In conversation with Trainer and Running Coach Nirupma Singh, Deepthi Velkur discovers why fitness needs to become a way of life. 

“Fit is not a destination, it is a way of life”

A very fine quote indeed and a motto that Nirupma Singh lives by every single day.

She has been a trainer for the past 16 years and since 2016, she has also been a running coach at the Bangalore Fitneskool Runners club. For several years now, she has participated in multiple runs (5K all the way through to a full marathon) across the country and has qualified for the Boston marathon in the past 2 years.

Since 2014, Nirupma has been a podium finisher in several major running events in the country (amateur category) with some recent notable mentions being:

  • Tata Mumbai Marathon (TMM) 2018 – 1st place (Personal Best of 3h 36min)
  • Airtel Delhi Half Marathon (ADHM) 2017 -2nd  place (Personal Best of 1hr 34min 41sec)
  • Bengaluru Tougher 10K Challenge, 2017 – 1st place (Personal Best of 45min 13sec)

Running achievements aside, Nirupma has spent a lot of time and effort on certifications such as – Reebok, Advanced Personal Trainer, Big lift certification from Proton fitness academy, Pilates, stability ball training and resistance band training. She is a licensed Zumba instructor as well and is currently pursuing her ACE certification. With such an impressive resume to flaunt, it is no wonder that Nirupma is an inspiration to a lot of women who want to stay fit and achieve more.

I had a chance to talk with her on how fitness took a hold of her life, how she trains and also her plans for the future.

For someone who has never taken to any form of physical activity, how and when did you decide to take up fitness seriously?

I had a sedentary lifestyle until I was 30, got married and had two boys. With marriage came a whole set of responsibilities and I found myself juggling multiple roles in life – it was a tough, taxing and unenjoyable period. I was home-bound and not doing anything to satiate my creative desires. This put a tremendous strain on my physical and mental well-being and I was often unwell to a point that I fell into depression and had to seek medical help.

During this time, my sister recommended I join a group fitness class as that would help me get fit as well as meet new people. I remember day 1 where I could not complete even two jumping jacks – it was a bladder-bursting, dizzy experience. The sessions were tiring, my trainer was pushy and I swore never to show up ever again but the next day, I did show up and with each passing day I felt stronger and more positive. I stopped my medication and since then, I have never looked back.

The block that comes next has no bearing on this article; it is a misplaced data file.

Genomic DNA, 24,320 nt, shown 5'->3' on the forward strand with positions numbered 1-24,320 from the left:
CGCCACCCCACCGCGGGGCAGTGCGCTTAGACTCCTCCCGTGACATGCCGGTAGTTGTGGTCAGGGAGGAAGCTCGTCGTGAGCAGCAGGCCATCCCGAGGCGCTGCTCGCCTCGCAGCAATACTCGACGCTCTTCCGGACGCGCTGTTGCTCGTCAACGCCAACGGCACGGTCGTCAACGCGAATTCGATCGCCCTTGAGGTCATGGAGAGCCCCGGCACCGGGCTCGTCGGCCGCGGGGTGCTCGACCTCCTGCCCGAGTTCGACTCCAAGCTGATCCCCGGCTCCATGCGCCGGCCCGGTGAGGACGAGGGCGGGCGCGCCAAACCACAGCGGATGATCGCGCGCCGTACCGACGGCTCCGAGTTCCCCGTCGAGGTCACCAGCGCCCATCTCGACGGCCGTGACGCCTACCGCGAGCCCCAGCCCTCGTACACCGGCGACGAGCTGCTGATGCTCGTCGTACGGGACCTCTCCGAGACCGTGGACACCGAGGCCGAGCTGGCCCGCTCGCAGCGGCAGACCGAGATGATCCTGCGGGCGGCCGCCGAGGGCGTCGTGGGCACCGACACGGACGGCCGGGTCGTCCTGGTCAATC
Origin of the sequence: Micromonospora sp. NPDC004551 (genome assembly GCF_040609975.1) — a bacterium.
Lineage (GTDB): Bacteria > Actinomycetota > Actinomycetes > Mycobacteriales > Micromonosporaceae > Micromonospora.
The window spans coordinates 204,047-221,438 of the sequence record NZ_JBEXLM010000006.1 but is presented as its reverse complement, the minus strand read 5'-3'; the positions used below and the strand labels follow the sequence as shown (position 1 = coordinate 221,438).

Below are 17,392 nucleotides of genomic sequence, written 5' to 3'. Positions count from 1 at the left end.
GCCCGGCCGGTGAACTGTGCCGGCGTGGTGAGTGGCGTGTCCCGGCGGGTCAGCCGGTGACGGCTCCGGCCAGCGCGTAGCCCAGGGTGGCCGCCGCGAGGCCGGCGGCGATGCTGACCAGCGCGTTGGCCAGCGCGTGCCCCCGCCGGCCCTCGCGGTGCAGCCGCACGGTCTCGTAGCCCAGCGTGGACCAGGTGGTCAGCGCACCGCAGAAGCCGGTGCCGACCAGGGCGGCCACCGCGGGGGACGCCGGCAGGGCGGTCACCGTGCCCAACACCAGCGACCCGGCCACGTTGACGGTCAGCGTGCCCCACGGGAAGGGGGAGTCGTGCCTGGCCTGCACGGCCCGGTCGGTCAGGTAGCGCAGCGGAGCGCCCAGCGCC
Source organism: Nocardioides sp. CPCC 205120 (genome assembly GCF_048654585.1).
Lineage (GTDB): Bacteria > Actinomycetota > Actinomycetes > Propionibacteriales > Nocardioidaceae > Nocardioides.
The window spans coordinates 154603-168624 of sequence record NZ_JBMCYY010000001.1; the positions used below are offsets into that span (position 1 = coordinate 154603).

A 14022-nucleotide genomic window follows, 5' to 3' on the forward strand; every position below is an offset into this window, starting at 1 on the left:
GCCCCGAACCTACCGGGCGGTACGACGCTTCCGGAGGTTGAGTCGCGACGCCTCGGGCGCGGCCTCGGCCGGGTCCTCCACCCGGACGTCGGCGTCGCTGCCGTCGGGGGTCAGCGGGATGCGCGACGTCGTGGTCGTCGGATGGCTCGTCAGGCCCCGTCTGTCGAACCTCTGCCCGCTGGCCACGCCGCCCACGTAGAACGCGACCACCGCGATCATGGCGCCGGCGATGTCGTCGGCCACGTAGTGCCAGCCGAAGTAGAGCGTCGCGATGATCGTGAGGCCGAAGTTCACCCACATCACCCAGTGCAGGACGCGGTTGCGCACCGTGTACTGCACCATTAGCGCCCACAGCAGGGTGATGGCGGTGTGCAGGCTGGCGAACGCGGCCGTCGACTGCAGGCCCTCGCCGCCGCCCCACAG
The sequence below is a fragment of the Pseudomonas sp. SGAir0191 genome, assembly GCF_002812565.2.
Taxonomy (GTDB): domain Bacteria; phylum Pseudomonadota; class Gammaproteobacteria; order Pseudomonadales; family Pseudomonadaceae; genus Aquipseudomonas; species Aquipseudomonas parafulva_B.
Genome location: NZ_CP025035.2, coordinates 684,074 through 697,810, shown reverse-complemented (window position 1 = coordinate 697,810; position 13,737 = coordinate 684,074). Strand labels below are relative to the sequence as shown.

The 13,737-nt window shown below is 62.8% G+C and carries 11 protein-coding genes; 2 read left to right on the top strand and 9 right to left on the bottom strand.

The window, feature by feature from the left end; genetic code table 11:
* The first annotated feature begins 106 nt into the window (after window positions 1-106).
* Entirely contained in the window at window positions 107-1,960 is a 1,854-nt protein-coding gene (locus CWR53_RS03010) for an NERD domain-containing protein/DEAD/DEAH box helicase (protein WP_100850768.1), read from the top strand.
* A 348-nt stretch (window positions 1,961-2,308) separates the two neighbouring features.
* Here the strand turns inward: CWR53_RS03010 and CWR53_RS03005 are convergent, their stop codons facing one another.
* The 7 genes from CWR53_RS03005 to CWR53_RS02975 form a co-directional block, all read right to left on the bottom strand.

How did your move from trainee to fitness trainer happen and how did you get associated with Bangalore Fitneskool Runners?

Two years into fitness classes, my trainer suggested I do a certification and become a trainer. The thought appealed to me and I took up the Reebok certification and became an aerobics instructor. That worked as a catalyst for me to get more certifications and 16 years later, I still enjoy being a fitness coach. My association with Bangalore FitnesKool Runners started in 2016 with the training heavily focused on running.

 

Where does the training happen and what are the various kinds of training offered by you?

The classes are held at Decathlon, Sarjapur and Adarsh Palm Retreat, Bellandur. The training I provide at Decathlon is flexible and catered to each trainee, be it a newbie preparing for their first event or a seasoned runner looking to sharpen their skills. Each training plan is customized keeping in mind the current health, fitness level and most of all the final objective of the aspiring runner.

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At Decathlon Sarjapur, I conduct three hours of strength training spread over two days, and in conjunction with this, I spend three days on a personalized run training plan. All plans are fluid and adapt as per progress and feedback received from the trainees.

At Adarsh Palm retreat, the objective is different – it is a more holistic approach prioritizing overall health and fitness for day to day activities.

My training plans include:

Strength training – Yoga and Pilates.

Body weight strength training – Flexibility and Balance workout, cardio workout, Step aerobics, Hi-Lo, Dance aerobics, Zumba, Plyometrics, speed and power drills, and HIIT.

Weight Training – using dumbbell, barbell, Kettlebell, resistance band and machine.

I also use virtual communication to reach out to my clients as this approach allows me to make specific fitness plans for them keeping in mind their end goal. For example, I use videos to demonstrate and guide clients on how to correctly perform my prescribed exercises, to simplify and understand dietary requirements, I use charts. These are very useful and simple for a client to understand.

For me, my primary goal is to keep my client’s injury free and enjoy their fitness experience.

How do you manage to keep yourself abreast with advancements in the field and what makes a good trainer or coach?

Fitness as a subject is a science and very dynamic in nature. As a trainer, I need to be aware of all advancements in the field and incorporate them in my programs. All my years of practical experience have helped me achieve more in a more efficient manner.